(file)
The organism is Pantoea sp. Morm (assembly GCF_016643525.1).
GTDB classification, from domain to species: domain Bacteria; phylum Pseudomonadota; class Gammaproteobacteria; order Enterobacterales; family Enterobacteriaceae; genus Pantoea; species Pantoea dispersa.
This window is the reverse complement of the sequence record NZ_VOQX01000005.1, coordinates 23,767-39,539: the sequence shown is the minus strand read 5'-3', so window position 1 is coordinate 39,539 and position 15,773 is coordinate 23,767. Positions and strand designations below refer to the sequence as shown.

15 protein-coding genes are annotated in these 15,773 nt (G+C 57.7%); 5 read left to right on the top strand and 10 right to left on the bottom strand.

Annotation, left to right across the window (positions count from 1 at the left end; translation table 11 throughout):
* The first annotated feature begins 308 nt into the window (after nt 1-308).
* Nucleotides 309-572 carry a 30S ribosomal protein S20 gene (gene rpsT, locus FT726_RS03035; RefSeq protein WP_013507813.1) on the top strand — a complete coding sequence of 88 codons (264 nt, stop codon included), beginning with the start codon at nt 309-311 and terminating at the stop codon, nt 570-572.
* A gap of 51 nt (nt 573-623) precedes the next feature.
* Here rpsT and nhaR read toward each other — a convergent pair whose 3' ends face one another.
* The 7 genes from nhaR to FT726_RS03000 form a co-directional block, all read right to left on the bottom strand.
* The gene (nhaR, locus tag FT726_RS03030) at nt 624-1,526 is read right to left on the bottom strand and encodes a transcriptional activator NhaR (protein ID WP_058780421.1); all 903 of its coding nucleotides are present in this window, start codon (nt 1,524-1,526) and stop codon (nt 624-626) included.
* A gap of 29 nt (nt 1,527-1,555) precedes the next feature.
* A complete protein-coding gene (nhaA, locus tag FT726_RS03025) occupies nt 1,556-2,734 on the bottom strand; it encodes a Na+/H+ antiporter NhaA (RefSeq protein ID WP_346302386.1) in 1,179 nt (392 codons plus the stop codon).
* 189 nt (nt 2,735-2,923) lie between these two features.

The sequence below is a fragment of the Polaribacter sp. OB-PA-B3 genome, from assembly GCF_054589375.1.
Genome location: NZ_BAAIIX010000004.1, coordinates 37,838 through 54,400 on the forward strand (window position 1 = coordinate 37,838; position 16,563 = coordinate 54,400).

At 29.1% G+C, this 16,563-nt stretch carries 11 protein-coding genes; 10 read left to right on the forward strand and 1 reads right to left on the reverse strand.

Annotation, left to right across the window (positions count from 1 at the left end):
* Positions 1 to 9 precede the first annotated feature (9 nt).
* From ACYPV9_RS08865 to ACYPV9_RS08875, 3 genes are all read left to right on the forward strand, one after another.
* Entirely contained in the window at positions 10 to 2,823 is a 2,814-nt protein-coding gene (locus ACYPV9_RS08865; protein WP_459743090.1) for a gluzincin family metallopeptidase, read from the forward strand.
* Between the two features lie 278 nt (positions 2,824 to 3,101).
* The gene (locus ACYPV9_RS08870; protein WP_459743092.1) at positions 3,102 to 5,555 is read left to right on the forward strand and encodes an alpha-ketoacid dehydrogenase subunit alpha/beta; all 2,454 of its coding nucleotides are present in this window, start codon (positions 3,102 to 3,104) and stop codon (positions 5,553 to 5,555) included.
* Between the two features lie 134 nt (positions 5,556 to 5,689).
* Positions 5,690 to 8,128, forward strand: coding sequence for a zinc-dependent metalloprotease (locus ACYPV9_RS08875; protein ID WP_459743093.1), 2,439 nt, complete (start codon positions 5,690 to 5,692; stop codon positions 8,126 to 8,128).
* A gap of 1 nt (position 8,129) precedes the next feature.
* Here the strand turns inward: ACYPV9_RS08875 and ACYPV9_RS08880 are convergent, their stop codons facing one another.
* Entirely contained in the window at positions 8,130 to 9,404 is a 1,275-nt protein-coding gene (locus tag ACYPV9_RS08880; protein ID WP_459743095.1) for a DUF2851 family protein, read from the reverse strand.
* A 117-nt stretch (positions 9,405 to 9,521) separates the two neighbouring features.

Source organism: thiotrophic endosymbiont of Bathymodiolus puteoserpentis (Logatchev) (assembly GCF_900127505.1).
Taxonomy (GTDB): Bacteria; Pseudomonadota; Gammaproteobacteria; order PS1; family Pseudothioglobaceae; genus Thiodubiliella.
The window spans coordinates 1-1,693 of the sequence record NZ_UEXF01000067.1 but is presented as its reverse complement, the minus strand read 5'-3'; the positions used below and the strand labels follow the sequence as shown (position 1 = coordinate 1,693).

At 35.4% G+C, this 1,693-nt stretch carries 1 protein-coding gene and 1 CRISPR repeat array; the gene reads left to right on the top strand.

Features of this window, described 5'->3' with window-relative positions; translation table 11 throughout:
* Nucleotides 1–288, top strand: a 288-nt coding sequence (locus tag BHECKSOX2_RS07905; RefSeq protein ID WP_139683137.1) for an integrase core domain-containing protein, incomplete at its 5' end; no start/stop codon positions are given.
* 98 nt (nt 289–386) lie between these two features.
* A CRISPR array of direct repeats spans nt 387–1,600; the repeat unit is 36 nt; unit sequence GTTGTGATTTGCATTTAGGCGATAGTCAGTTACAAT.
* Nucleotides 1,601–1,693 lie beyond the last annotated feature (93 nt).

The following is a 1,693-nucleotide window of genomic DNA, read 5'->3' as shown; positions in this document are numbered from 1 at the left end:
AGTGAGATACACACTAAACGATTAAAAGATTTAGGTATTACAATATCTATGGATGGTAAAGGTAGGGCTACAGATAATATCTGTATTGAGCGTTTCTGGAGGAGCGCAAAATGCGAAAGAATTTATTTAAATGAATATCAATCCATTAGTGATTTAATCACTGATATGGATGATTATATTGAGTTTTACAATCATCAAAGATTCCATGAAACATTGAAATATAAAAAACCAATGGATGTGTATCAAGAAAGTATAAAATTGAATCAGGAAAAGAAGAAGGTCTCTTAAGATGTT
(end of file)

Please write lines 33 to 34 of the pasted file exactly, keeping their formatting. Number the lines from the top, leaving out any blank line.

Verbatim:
At 35.4% G+C, this 1,693-nt stretch carries 1 protein-coding gene and 1 CRISPR repeat array; the gene reads left to right on the top strand.

Features of this window, described 5'->3' with window-relative positions; translation table 11 throughout: